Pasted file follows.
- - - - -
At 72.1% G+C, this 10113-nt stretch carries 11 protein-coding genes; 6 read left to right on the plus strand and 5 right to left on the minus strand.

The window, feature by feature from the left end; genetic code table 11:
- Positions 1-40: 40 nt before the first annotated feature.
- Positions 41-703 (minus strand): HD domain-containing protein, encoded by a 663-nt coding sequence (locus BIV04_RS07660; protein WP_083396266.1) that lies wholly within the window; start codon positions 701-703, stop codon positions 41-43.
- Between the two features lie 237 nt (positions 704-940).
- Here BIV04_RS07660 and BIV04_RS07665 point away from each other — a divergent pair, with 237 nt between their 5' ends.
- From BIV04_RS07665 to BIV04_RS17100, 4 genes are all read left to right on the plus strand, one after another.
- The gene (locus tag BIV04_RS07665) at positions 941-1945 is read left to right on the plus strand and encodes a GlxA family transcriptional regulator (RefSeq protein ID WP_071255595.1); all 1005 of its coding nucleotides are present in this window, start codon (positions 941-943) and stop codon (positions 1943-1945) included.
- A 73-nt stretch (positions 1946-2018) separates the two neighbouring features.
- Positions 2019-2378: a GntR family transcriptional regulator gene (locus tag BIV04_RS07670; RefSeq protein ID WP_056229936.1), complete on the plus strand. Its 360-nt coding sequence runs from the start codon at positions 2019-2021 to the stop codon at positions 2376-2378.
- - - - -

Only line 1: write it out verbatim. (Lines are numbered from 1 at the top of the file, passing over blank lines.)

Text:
At 72.1% G+C, this 10113-nt stretch carries 11 protein-coding genes; 6 read left to right on the plus strand and 5 right to left on the minus strand.